What are hemorrhoids, and what can be done about them?
I spend my days listening to my patients’ deepest, darkest secrets. People tell me about marital problems, terrible pain, frustration, depression, and fears. Yet for some reason, it’s hard for them to talk about their hemorrhoids. Why that is, I can only guess; but it’s pretty much universal among my patients. Let me reassure you: neither your doctor nor I think any less of you because you have hemorrhoids, and I don’t go home to my wife saying: “Do you know who came into the office with hemorrhoids?”
The rules are different in the exam room with the doctor. Your neighbors, coworkers, and even family members probably don’t want to hear about your hemorrhoids, but your doctor is there precisely for that reason. Don’t be ashamed of your problems; if you can’t talk to your doctor about them, who can you talk to? At the bottom of this article I'll have some links to other topics patients have a difficult time addressing.
3 Tips for Preventing Hemorrhoids
- Don't get old
- Eat lots of fiber
- Don't hold it
Now, let's break this down a little.
What Are Hemorrhoids?
So what exactly are hemorrhoids? Hemorrhoids are veins in the anal area that are swollen and stretched out like a balloon. There are two sets of veins in the rectum that can get swollen, resulting in hemorrhoids: one set on the outside anal area, and one on the inside. The location of the hemorrhoids determines whether they are internal or external hemorrhoids. Neither is much fun to have, and both give pretty much the same symptoms.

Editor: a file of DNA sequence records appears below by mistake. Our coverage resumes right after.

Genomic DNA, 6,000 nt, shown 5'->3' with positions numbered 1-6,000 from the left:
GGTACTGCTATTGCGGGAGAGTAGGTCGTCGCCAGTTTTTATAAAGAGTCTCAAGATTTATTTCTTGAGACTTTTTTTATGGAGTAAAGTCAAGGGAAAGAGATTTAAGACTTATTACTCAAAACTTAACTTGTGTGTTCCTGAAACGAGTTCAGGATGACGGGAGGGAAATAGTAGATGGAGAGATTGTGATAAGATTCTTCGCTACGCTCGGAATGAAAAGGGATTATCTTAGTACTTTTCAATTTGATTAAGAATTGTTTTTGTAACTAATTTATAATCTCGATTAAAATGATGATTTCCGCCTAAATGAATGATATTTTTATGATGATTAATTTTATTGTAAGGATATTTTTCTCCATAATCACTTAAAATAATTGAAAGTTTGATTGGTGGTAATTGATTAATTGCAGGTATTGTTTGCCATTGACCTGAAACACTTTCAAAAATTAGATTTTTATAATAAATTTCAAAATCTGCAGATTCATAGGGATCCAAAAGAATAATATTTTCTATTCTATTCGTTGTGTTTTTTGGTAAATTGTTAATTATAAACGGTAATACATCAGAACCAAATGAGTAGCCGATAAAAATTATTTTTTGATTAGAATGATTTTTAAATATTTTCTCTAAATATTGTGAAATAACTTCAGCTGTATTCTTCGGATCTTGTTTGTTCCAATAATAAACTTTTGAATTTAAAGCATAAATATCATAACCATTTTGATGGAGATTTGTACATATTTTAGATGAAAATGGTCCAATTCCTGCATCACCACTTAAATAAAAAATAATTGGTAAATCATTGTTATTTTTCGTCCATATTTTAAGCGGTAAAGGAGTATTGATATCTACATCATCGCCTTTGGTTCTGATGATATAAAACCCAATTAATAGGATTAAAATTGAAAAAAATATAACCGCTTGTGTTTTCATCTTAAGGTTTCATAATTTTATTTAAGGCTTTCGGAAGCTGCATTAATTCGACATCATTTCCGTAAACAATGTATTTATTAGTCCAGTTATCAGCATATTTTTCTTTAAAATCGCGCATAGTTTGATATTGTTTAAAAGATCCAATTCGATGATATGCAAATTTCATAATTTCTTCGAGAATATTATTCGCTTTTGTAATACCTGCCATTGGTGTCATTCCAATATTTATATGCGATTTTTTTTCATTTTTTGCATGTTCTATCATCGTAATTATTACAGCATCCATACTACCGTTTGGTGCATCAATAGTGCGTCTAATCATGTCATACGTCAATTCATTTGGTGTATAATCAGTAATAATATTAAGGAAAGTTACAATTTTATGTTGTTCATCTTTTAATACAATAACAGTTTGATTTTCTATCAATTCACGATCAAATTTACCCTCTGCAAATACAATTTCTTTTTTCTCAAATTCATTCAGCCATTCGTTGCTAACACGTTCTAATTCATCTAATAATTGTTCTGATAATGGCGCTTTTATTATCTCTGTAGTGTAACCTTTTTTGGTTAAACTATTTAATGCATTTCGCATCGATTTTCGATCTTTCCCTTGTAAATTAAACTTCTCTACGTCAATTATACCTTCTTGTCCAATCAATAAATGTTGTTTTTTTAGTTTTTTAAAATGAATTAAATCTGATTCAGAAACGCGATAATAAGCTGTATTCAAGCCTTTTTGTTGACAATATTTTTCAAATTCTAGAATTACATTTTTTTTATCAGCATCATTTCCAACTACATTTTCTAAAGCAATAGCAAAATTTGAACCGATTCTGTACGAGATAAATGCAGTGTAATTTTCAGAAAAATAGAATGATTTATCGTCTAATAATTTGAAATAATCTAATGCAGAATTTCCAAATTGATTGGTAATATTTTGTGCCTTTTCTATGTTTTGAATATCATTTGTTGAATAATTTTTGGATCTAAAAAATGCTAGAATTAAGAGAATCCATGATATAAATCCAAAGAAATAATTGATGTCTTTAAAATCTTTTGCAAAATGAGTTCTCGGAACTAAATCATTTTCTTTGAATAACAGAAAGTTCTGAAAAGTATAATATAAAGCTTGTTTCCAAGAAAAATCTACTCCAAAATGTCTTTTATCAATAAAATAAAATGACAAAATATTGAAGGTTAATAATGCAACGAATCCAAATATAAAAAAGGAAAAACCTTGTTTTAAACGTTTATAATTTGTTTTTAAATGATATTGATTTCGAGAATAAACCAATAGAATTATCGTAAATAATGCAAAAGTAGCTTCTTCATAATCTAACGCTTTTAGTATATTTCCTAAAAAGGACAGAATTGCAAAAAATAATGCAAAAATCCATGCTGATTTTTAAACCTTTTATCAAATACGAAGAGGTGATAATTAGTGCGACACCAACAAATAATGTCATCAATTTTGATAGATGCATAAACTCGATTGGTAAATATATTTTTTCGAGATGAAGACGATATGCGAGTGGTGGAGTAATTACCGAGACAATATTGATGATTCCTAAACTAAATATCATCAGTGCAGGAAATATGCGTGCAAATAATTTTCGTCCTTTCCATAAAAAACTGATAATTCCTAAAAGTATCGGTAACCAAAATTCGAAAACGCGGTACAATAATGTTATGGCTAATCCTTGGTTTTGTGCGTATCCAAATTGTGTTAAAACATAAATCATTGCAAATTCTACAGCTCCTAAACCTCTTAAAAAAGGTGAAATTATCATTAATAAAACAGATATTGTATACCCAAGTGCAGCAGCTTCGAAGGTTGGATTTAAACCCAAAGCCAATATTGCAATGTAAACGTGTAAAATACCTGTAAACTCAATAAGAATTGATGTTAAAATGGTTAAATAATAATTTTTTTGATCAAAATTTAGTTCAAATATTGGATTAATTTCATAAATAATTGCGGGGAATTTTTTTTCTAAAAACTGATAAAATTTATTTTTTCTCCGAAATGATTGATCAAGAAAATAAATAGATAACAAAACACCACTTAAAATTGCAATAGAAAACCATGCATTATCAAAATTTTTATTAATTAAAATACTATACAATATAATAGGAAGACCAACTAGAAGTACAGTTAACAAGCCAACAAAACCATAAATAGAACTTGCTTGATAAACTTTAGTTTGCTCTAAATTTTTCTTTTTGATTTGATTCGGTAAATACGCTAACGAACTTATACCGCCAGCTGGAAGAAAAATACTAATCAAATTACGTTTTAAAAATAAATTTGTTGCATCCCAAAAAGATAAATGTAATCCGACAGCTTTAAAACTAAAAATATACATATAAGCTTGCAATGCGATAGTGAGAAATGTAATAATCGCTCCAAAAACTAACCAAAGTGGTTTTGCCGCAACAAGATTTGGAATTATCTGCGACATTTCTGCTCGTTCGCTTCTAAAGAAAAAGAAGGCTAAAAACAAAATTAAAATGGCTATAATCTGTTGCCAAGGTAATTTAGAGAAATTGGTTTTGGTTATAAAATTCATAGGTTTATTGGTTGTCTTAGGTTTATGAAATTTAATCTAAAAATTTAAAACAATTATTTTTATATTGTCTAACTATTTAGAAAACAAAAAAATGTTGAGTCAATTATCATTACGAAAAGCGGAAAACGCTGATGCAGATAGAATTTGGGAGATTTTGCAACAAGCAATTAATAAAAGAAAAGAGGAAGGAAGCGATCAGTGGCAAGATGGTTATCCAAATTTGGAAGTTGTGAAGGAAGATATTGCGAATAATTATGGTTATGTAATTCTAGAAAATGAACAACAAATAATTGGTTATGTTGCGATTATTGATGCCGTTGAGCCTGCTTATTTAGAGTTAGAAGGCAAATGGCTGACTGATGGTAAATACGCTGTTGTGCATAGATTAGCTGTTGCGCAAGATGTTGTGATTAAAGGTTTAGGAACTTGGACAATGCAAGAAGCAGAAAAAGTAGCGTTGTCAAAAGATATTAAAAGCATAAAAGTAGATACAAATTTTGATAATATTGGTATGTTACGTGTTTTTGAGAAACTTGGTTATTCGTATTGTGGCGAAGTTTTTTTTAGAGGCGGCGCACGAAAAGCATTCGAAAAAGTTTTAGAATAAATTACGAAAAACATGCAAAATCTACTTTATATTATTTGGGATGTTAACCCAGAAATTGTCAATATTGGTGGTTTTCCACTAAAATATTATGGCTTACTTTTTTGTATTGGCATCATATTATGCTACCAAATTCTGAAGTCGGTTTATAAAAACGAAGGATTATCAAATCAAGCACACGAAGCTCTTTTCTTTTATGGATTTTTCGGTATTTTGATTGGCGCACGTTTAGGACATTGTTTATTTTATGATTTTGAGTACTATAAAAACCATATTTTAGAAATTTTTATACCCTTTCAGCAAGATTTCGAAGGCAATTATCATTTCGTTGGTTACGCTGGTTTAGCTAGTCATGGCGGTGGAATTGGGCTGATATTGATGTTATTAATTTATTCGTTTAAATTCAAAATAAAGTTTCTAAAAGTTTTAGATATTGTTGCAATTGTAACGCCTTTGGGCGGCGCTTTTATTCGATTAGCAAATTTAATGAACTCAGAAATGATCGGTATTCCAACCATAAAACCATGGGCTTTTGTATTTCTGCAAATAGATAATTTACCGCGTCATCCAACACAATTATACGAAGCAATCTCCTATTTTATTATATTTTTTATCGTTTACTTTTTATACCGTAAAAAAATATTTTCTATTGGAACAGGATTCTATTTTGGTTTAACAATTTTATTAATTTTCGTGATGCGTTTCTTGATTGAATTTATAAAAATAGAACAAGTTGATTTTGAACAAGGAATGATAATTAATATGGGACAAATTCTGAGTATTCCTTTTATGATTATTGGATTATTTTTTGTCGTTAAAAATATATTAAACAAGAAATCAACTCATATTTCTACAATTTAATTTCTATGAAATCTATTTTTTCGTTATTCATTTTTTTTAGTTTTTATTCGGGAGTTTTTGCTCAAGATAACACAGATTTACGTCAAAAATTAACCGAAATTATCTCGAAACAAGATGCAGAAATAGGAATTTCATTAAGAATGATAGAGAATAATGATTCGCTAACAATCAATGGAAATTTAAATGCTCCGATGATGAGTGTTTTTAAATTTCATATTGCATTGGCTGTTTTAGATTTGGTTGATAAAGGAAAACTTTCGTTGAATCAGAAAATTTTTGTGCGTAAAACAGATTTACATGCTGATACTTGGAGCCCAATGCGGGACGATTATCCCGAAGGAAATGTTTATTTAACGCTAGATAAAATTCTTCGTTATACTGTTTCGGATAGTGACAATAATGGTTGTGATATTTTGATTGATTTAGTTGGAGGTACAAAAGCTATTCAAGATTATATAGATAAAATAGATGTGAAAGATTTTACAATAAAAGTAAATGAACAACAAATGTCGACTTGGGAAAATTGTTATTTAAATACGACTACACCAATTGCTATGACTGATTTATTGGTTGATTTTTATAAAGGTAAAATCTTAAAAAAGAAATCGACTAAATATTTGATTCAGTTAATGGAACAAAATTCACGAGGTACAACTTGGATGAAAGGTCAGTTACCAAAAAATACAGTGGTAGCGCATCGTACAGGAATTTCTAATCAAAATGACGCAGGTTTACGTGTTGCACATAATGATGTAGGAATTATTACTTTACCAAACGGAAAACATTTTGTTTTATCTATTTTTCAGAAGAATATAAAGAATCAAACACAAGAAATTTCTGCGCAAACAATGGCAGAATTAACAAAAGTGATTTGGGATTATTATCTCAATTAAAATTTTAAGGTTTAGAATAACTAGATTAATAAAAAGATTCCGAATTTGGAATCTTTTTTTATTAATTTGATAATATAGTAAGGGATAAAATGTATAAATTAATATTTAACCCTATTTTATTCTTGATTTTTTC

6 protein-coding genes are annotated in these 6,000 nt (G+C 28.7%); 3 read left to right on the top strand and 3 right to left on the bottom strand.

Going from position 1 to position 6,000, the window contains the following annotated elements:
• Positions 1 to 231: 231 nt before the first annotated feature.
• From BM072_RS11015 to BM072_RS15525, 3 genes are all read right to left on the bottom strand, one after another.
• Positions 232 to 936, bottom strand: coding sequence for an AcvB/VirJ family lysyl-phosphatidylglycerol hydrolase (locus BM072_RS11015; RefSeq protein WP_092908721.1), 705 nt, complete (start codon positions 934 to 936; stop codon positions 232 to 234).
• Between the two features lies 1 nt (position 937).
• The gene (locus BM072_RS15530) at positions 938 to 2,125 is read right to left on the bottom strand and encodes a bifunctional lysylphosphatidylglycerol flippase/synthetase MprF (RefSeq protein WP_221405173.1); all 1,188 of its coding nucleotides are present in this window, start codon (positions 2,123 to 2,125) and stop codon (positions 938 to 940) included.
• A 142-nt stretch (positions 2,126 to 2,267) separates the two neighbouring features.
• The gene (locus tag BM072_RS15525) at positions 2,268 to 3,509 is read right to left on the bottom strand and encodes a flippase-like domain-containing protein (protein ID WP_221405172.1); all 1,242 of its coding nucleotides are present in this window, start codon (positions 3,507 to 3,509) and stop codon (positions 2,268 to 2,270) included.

What Causes Hemorrhoids?
Hemorrhoids are brought on by a number of things, including:
Sitting a lot
Having constipation or diarrhea
All of these things increase the pressure in the rectum, causing the blood vessels to enlarge.
What Are the Symptoms of Hemorrhoids?
The two main symptoms of hemorrhoids are itching and bleeding. Sometimes the amount of blood can be scary, making the toilet water turn red. When people come to my office with hemorrhoids, bleeding is usually the thing that got them worried. They are concerned that they have colon cancer or something else terrible because of the amount of blood. The reason hemorrhoids bleed so much is obvious: they are blood vessels.
The good news is that whenever the blood is bright red and comes in large quantities, it is almost always hemorrhoids. The bad news, of course, is that serious problems like colon cancer usually don’t give much at all in the way of symptoms.
Now, the itching that accompanies hemorrhoids is a real nuisance. It’s usually a fairly bad itch, and it’s one that you can’t scratch in public and keep your dignity. The medications prescribed usually deal with this symptom, as demonstrated by the people squirming in their chair on the commercials for hemorrhoid cream. These creams usually contain some cortisone, and often other anti-itch ingredients.